The view riding Lift 44 is spectacular. Not only is it steep, the top station is high off the ground and the bottom one tucks in behind the boathouse. The lift is actually surprisingly inconspicuous from the water.
2 Lift System
Lifts 42 and 43 are our first 2-lift system and Lift 43 is our second 2-pitch lift and out longest lift at 280’.
First 2-pitch lift.
I got tired of not being able to build on sites that needed a 2-pitch lift and invented our 2-pitch system. 2 rollers and a hinge keep the car level at all times. Since Lift 41 we’ve built around a dozen such lifts all using the original design.
Another Pretty lift
The owner of Lift 35 wanted it to be handy and invisible. We came up with the design for the added deck and tucked the lift in nicely. The extra railing on the car is to eliminate a pinch point between the armrest and the upper station substructure.
A Long long lift.
When I first laid out Lift 32 it was a few feet to the left and 6’ higher at the waters edge. This reworked 260’ long line runs from the end of the front deck right to the dock. The car and motor are oversized to meet their needs. It’s wired to become another 4-station lift but the intermediate stations have not been put in yet.
The Road Now Travelled
I love the way :Lift 30 ran through this part of the landscape that had not been used and it open up this beautiful cliff rising off to our left that had always been hidden. It’s great how it it sits so compactly into it’s surroundings. The car clears rocks on either side, at two different places, by 1”.
Lift 29 was used to haul 56 metric tons of sand and gravel up the hill for a new septic bed. We came out to service and repair it after that ordeal and there was nothing to fix.
Lift 27 The owners literally used the lift to take an old cottage up the hill and bring a new one down. Then they put a bench on the platform and just kept on riding it up and down.
3 Stations with Automatic Gates
Lift 24 is the most involved lift lift. The 3 automatic station gates have leading edge safeties that trigger 3 different ways to prevent injuries and are run and monitored by the PLC that runs the car.. This lift has over 10,000 round trips
High Upper Station
Lift 23 is steep and has a high-off-the-ground upper station. But it transformed cottage lift. Neighbours saw the place go from being used 2 or 3 weekends a year to never being empty.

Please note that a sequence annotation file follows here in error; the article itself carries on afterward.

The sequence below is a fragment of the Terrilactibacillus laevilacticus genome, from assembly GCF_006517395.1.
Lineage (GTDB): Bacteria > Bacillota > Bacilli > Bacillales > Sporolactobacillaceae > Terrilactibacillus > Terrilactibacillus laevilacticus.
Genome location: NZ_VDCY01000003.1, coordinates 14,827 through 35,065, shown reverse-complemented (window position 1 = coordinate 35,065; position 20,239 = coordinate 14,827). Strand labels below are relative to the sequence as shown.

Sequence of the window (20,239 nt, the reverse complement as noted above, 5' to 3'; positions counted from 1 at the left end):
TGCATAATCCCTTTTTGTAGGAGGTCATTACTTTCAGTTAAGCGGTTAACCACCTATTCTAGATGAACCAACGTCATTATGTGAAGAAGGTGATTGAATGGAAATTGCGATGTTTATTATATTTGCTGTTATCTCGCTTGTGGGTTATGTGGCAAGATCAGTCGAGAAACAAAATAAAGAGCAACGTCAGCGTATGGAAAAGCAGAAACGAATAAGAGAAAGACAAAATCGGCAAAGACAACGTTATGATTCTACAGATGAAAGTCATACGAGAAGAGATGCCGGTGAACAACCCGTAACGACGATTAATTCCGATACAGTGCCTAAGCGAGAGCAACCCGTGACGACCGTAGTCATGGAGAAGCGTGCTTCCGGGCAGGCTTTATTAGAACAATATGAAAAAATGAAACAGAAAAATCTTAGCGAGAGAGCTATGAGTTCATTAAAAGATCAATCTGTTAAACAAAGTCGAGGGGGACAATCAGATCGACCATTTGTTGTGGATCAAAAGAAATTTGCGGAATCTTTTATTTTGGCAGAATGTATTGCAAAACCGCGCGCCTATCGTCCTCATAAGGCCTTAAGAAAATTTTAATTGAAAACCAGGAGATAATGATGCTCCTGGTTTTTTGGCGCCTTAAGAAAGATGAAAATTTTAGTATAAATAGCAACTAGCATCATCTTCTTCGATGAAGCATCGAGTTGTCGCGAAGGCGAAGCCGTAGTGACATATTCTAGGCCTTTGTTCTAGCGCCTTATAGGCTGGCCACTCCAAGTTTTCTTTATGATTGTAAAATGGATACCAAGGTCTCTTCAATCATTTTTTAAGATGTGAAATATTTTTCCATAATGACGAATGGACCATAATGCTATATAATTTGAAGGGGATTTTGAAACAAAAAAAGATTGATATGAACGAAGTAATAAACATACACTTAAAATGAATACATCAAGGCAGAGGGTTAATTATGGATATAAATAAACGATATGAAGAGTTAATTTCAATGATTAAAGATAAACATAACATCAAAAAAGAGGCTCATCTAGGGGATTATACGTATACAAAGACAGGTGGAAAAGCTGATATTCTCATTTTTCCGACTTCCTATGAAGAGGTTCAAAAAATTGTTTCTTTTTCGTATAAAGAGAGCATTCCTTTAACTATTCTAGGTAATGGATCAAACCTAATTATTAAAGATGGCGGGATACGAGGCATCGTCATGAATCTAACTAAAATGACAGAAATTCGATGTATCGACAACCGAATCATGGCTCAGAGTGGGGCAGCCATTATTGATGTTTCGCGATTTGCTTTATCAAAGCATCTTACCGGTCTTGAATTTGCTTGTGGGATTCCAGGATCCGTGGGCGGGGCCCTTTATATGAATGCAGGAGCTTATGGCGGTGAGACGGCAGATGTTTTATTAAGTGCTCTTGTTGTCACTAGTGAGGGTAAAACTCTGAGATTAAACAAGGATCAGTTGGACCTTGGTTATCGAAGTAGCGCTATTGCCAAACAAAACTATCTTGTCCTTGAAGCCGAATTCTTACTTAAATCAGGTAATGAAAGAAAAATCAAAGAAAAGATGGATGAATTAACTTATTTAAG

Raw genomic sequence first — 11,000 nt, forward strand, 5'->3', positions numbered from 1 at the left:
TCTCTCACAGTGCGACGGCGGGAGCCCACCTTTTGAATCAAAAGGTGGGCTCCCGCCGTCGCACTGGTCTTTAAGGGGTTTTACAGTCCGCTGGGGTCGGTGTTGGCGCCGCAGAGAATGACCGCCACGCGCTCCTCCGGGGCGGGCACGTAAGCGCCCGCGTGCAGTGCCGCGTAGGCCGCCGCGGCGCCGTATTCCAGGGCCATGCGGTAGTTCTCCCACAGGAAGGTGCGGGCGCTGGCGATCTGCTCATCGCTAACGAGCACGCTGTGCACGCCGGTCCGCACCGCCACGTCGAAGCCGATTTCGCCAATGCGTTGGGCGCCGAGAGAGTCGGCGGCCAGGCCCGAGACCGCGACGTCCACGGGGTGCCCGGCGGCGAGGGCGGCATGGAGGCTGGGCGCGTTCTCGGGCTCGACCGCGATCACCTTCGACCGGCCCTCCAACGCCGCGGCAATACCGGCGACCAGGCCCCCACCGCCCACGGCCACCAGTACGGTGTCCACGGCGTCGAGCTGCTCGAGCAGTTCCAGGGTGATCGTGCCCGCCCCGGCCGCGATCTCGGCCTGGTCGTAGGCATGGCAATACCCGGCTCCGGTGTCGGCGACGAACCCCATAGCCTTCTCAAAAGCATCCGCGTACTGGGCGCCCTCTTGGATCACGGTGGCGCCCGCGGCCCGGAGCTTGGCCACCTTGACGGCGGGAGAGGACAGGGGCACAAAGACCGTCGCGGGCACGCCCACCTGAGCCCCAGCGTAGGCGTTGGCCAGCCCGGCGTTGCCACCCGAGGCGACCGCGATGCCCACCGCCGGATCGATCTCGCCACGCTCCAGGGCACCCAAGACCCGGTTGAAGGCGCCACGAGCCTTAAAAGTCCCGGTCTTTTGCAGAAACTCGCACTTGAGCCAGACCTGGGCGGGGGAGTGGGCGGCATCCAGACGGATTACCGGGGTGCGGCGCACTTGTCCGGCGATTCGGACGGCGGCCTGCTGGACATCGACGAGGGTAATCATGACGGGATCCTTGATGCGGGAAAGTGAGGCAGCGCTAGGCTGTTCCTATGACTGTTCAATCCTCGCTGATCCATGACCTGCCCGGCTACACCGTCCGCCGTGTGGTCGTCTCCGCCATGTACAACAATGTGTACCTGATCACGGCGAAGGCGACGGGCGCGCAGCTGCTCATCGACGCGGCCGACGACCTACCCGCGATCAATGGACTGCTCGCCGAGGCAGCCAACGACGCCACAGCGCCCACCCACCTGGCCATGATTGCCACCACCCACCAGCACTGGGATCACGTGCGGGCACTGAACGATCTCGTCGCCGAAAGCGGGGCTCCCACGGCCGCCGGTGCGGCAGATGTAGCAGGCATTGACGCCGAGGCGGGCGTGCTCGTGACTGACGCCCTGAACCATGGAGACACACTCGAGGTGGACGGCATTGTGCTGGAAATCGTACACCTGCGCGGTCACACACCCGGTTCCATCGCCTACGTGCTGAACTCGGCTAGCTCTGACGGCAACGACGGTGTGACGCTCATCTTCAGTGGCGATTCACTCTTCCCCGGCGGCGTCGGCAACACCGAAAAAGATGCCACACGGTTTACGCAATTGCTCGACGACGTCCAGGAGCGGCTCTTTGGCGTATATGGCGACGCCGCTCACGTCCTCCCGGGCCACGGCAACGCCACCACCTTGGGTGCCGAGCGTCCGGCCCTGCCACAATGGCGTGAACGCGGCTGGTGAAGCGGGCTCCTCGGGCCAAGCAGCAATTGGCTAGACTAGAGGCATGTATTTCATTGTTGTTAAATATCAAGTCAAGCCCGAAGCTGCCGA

Lift 22 started out as a 3-station lift and became a 4-station lift while still under construction.
The seaweed on the beach was pretty easy to pick up but hard to carry up the stair. Lift 19 solves that, fill it at the bottom and when you run it to the top it tips it into the waiting trailer towed by the garden tractor on it’’s way to the compost heap and, later, the garden.
Short, Steep, 3-station
Lift 15 began as a 2 station single speed lift but we later converted it to 3 stations with a variable speed motor. It’s on an island so getting stuff up and down used to be a burden and now it’s a breeze.
Lift could be an Ewok lift.
Lift 13 Sails through the forest. I love the way it just missed the tree on the left side.
Saved the tree
Lift 12 The owners had the idea to add a small platform to the existing walkway as a lower station. It saved the tree.
A Milestone Lift
Lift 6 This hard-to-see lift was the first one John built from the top down, the middle 160’ is nearly 20’ off the ground so we needed to use his just invented “Installation Hoist” to build the track. We always build from the top down now, except for Lift 80 in 2018.
Steep and shoehorned in
To design Lift 7, I sat about where this picture was taken for about 2 hours, trying to see the car in the lower station. At that time the station platform was a dead end path about 8’ longer. The 2 cedars just below the cars were sacred. Finally I realized that if we used this lighter track we could make it all work. It turned out great.
High off the ground upper station
Lift 16 We stayed on site, the owners prepared French Cuisine meals three times a day, and 4 of us built this 140’ lift in 8 long days on-site. Setting the first section of track that high off the ground needs some creative thinking.